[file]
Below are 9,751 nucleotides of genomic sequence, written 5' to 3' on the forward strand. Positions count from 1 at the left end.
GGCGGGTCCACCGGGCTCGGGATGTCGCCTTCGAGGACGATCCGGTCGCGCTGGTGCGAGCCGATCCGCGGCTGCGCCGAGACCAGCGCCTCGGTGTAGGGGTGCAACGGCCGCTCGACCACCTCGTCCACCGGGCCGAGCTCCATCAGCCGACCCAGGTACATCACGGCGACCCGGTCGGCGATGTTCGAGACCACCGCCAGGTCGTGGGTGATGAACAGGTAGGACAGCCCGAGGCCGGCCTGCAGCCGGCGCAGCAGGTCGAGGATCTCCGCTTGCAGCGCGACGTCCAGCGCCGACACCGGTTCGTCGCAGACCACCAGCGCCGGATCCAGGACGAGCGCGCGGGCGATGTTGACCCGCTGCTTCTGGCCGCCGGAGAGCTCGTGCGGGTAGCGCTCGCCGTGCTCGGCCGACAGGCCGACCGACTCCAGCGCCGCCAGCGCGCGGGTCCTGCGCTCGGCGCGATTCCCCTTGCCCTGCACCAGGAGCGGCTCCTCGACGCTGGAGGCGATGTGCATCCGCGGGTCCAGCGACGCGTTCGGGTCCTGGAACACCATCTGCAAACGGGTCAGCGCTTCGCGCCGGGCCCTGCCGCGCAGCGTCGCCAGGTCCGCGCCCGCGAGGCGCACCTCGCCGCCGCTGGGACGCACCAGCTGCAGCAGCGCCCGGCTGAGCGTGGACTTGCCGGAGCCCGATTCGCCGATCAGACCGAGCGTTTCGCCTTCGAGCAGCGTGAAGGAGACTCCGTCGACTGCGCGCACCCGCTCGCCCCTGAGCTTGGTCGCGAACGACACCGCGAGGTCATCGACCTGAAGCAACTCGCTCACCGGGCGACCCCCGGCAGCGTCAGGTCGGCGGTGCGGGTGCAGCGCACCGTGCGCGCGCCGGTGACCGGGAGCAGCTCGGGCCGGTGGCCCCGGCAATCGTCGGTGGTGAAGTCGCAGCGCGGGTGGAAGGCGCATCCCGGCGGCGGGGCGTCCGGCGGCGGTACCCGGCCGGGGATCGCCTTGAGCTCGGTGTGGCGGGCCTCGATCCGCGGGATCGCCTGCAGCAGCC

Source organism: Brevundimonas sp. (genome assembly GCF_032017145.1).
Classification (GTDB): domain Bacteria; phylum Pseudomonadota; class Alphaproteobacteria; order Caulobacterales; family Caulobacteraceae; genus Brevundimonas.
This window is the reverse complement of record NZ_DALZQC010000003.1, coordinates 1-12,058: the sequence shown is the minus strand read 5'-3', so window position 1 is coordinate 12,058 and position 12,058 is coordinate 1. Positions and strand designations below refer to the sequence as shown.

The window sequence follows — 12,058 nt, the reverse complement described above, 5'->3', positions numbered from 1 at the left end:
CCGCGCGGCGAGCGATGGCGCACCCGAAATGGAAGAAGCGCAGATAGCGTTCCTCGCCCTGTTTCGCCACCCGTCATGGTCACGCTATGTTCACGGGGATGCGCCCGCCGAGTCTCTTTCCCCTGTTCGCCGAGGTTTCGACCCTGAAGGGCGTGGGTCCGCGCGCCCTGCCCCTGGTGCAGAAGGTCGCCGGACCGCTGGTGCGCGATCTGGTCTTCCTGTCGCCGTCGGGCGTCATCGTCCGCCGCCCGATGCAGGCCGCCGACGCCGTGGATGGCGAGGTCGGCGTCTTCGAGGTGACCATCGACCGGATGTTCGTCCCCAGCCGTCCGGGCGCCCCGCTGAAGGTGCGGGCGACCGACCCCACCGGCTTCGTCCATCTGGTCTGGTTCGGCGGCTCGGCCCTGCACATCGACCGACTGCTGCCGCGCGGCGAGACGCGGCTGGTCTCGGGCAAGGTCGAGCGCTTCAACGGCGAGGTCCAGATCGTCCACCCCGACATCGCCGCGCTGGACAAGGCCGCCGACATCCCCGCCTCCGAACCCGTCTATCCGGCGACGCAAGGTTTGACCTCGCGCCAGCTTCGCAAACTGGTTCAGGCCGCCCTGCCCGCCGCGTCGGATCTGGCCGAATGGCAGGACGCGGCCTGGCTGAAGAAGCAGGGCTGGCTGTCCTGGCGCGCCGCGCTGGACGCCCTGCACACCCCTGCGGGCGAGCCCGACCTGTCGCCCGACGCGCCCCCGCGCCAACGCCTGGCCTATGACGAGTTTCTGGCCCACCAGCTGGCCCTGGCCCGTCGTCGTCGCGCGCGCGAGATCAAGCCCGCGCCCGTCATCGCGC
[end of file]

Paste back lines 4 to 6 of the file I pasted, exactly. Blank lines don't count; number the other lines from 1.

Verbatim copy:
Classification (GTDB): domain Bacteria; phylum Pseudomonadota; class Alphaproteobacteria; order Caulobacterales; family Caulobacteraceae; genus Brevundimonas.
This window is the reverse complement of record NZ_DALZQC010000003.1, coordinates 1-12,058: the sequence shown is the minus strand read 5'-3', so window position 1 is coordinate 12,058 and position 12,058 is coordinate 1. Positions and strand designations below refer to the sequence as shown.

The window sequence follows — 12,058 nt, the reverse complement described above, 5'->3', positions numbered from 1 at the left end: